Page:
04/10/2016 - 06:30

Morning Headlines

04/10/2016 - 06:30

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Jail time for rate riggers

The federal government will introduce criminal penalties and new regulations to prevent the manipulation of the bank bill swap rate, an alleged practice that precipitated calls earlier this year for a royal commission into banks. The Fin

Super war heats up; funds slam banks

Banks are gaining ground in the battle for superannuation customers, angering union-aligned industry funds who have called for a crackdown on over-the-counter sales and advice. The Fin

Henderson in $6b merger with Janus

Henderson Group will become a top 50 global asset manager by merging with Janus Capital Group in a deal that gives Henderson a ready made piece of the world’s most important capital market, the United States. The Fin

Investors ready to drill BHP Billiton on US shale division

The viability of BHP Billiton’s US shale division will be top of the agenda for investors this week, as the company prepares to update the market on the outlook for its petroleum division. The Fin

Credit Suisse strategist’s road to relevance

It’s a long way from Melbourne’s gritty Broadmeadows to the lofty towers of Sydney’s Macquarie Place. And for Hasan Tevfik, it's a journey that has been worth taking. These days, hundreds of millions of dollars could be traded on a single recommendation from the Credit Suisse Australian equities strategist. But it hasn’t always been that way. The Aus

Woolies finalises hardware sell-off

Woolworths’ protracted struggle to extricate itself from its multibillion-dollar Masters hardware chain disaster reached an important milestone after it completed the sale of its Home Timber & Hardware division to ASX-listed wholesaler Metcash for $165 million. The Aus

NAB seals $2.4bn life stake sale

National Australia Bank chief customer officer Andrew Hagger has rung the bell on the bank’s run of divestments after completing the 80 per cent sale of its life insurance business to Japanese conglomerate Nippon Life. The Aus

Tide turns for junior miners

Contrasting results from WA’s biggest homegrown stockbrokers have reinforced signs that the junior resources sector is finally on the road to recovery. The West

 

 

The Australian Financial Review

Page 1: The federal government will introduce criminal penalties and new regulations to prevent the manipulation of the bank bill swap rate, an alleged practice that precipitated calls earlier this year for a royal commission into banks.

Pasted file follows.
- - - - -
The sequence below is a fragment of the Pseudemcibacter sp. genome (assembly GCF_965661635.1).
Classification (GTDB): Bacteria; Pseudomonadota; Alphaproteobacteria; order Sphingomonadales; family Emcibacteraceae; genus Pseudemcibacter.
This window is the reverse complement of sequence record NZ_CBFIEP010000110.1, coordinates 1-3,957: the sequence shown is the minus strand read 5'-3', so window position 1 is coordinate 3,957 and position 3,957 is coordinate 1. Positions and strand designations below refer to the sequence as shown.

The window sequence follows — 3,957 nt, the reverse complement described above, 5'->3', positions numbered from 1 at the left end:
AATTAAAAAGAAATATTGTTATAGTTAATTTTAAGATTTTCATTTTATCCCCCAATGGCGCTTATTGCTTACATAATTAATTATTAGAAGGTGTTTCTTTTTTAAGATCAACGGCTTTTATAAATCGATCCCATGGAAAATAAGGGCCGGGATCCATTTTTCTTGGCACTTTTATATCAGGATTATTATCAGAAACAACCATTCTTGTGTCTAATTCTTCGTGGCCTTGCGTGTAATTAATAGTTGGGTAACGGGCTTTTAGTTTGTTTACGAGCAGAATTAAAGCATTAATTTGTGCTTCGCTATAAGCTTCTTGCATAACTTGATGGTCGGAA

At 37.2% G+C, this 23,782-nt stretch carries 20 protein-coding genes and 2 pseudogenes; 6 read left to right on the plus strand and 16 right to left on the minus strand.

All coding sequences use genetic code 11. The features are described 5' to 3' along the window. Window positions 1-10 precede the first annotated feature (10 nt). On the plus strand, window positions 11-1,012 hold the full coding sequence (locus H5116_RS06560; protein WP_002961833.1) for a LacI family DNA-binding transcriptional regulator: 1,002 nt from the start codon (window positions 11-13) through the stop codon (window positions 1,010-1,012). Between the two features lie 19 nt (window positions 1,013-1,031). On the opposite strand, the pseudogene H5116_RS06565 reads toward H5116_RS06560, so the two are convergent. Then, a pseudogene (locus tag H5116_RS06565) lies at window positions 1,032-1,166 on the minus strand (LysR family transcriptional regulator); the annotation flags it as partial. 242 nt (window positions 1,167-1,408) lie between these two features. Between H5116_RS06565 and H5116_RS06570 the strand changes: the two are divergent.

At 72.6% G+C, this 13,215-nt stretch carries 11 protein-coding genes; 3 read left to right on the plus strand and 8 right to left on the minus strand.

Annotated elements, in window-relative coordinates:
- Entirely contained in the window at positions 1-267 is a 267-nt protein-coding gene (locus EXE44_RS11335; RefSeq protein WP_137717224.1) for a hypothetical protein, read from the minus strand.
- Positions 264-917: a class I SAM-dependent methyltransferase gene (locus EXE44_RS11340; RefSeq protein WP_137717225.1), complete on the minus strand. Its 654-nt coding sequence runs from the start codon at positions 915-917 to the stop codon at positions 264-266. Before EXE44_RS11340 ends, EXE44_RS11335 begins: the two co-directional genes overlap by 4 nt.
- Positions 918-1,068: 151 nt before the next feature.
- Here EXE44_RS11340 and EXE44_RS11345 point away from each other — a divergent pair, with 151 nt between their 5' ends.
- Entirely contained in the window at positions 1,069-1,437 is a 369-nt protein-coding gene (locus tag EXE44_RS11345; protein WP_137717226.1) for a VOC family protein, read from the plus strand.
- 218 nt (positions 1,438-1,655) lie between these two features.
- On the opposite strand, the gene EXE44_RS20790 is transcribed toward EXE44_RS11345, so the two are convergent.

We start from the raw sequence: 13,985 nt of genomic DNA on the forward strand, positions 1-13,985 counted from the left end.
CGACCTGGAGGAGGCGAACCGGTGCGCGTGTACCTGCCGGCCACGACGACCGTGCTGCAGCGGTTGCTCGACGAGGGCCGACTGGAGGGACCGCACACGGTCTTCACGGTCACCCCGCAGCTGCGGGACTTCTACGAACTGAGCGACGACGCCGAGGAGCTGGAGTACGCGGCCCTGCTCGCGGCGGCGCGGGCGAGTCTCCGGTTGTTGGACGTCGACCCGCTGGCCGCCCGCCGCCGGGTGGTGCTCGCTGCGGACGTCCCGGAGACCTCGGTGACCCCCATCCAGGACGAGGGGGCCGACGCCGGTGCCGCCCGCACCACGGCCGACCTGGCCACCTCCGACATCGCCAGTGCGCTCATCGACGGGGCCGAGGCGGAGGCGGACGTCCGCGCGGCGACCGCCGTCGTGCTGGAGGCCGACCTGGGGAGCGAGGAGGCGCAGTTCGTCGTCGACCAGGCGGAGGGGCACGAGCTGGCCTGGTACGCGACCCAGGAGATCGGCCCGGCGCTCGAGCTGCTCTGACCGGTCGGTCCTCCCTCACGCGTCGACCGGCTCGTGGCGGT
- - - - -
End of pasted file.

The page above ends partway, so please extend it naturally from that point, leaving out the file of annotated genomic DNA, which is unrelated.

BHP Billiton’s giant Olympic Dam copper and uranium mine, OZ Minerals’ Prominent Hill copper and gold mine, and the Whyalla steelworks could be without full power for up to 10 more days as the vast economic cost of the collapsed South Australian electricity system hits major industries.

Henderson Group will become a top 50 global asset manager by merging with Janus Capital Group in a deal that gives Henderson a ready made piece of the world’s most important capital market, the United States.

The departure of a host of chief financial officers at top companies including Vocus, Tatts Group, Fortescue Metals, Cochlear, Brambles and Fletcher Building after the end of the financial year comes as boards face pressure from investors to find growth in a tough economy.

Japanese equipment giant Hitachi Construction Machinery has made a binding $3.25 a share bid for Australia’s Bradken, which is more than a 30 per cent premium to Bradken’s last close.

Page 4: The energy industry has urged political leaders to stop the point scoring over the South Australian blackout and come up with a national energy policy to deal with the changing electricity grid.

Page 6: Banks are gaining ground in the battle for superannuation customers, angering union-aligned industry funds who have called for a crackdown on over-the-counter sales and advice.

Page 7: The building industry watchdog has cut funding to the oversight body that monitors its coercive interview powers and left it to perform its functions unfunded for the past 16 months.

Page 10: In the three years following Australia’s 2010 trade deal with Southeast Asia, Australian wheat exports to those countries grew by an average of 19 per cent a year – more than double the growth of the region’s overall wheat imports.

Page 11: The Export Council of Australia and HSBC are stepping up the push to boost understanding of Australia’s growing range of trade agreements with the release of a series of toolkits for the four existing Southeast Asian deals.

Page 12: Top 200 companies are shifting from full-time, permanent workers to on-demand, freelance workers, with new research revealing half of all big businesses will rely on at least 20 per cent contractors, consultants and temporary employees within the next three years.

Page 13: Footy ratings throw a lifeline Television is far from dead and the ratings success delivered by the fairytale stories of the Western Bulldogs and Cronulla Sharks over grand final weekend proves it, says Seven chief executive Tim Worner.

One of Cochlear’s main rivals expects the Chinese government will rein in the price it pays for hearing implants via public tenders, crimping the profitability of participants pursuing that market.

Page 15: The auditors of beleaguered toy maker Funtastic have warned there is ‘‘significant doubt’’ that the company can continue as a going concern after it slumped to a bigger-than-expected annual loss.